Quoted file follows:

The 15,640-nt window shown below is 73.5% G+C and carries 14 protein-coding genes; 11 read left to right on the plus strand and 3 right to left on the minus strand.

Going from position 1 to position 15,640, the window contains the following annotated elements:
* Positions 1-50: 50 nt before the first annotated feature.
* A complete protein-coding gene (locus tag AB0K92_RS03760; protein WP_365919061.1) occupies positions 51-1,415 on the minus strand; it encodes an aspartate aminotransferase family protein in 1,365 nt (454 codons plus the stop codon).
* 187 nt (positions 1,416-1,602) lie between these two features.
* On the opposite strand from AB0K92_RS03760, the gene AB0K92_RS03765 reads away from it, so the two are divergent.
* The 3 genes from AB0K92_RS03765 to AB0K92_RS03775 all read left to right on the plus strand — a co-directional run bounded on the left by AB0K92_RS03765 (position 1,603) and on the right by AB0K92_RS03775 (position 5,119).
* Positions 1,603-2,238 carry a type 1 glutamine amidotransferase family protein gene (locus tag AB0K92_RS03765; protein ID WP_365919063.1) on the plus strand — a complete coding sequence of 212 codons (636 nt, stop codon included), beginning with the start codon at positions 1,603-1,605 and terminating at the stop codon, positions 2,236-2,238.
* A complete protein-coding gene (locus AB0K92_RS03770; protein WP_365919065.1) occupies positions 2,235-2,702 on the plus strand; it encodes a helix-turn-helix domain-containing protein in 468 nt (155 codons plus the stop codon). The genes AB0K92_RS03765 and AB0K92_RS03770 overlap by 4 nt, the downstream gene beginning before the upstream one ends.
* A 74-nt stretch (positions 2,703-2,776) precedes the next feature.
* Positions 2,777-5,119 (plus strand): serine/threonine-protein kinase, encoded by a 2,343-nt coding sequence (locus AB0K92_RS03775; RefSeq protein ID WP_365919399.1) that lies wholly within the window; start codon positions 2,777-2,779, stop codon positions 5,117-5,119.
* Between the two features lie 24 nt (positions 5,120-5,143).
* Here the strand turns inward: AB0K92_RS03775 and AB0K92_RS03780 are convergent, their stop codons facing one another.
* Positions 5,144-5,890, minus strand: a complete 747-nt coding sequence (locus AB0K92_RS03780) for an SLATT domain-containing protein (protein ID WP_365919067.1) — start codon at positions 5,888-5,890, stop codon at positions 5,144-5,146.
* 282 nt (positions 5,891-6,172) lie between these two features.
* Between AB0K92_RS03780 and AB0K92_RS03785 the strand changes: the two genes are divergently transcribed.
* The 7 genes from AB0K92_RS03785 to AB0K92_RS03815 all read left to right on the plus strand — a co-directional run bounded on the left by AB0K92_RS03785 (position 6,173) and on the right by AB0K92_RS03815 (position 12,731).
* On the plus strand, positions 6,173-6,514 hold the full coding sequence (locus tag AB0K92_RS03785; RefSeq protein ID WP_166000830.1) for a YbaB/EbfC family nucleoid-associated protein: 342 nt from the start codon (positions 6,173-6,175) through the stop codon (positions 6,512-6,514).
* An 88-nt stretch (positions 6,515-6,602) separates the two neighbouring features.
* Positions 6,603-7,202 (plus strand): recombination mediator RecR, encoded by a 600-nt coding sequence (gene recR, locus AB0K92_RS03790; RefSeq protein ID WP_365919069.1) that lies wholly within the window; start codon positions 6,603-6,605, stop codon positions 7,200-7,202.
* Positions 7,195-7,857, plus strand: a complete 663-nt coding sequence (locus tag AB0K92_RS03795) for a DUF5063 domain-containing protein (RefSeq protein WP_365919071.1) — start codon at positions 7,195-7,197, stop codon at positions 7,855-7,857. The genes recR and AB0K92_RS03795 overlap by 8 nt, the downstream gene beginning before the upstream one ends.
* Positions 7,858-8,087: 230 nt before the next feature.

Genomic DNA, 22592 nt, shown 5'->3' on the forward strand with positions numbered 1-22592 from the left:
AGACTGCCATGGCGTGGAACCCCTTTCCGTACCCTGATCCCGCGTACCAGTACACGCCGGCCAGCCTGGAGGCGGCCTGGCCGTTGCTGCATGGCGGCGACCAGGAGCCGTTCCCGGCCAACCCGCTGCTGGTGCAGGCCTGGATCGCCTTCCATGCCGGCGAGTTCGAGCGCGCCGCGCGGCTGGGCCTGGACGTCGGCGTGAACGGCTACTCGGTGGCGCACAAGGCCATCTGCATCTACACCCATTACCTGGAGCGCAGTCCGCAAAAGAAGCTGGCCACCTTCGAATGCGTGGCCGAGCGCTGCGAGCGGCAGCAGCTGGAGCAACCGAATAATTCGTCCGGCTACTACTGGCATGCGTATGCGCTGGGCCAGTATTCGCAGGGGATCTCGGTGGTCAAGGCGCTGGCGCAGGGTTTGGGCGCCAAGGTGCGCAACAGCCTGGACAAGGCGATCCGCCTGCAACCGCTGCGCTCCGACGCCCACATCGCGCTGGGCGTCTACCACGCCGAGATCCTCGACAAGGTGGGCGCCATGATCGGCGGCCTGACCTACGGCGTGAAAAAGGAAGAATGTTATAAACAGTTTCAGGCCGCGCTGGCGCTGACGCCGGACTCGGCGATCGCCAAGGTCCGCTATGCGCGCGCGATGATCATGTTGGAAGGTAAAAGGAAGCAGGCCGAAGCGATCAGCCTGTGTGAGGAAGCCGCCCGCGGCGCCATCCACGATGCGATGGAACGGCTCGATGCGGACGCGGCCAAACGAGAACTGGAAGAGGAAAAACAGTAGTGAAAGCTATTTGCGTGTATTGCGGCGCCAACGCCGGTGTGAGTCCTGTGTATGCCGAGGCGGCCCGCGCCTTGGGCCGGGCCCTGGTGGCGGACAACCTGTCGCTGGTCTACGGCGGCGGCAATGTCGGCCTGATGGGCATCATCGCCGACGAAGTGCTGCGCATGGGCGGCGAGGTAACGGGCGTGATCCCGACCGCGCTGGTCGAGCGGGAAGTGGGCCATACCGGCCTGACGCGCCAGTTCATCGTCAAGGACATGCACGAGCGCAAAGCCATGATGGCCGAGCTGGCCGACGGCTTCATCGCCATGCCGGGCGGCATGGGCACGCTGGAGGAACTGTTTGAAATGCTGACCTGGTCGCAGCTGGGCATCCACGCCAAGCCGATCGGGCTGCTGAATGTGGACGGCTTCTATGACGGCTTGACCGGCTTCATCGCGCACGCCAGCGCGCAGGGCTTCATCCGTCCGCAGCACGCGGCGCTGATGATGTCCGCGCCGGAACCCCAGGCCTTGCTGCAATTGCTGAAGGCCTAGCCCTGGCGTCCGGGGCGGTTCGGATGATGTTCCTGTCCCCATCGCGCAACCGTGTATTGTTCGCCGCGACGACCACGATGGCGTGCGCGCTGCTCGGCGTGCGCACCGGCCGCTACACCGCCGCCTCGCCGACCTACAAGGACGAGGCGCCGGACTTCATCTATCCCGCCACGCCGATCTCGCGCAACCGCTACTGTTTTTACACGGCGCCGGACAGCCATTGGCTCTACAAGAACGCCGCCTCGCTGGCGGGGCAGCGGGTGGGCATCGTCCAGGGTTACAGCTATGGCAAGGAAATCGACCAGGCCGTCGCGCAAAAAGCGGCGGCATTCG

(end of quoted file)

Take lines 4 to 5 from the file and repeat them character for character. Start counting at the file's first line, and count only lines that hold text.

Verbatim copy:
* A complete protein-coding gene (locus tag AB0K92_RS03760; protein WP_365919061.1) occupies positions 51-1,415 on the minus strand; it encodes an aspartate aminotransferase family protein in 1,365 nt (454 codons plus the stop codon).
* 187 nt (positions 1,416-1,602) lie between these two features.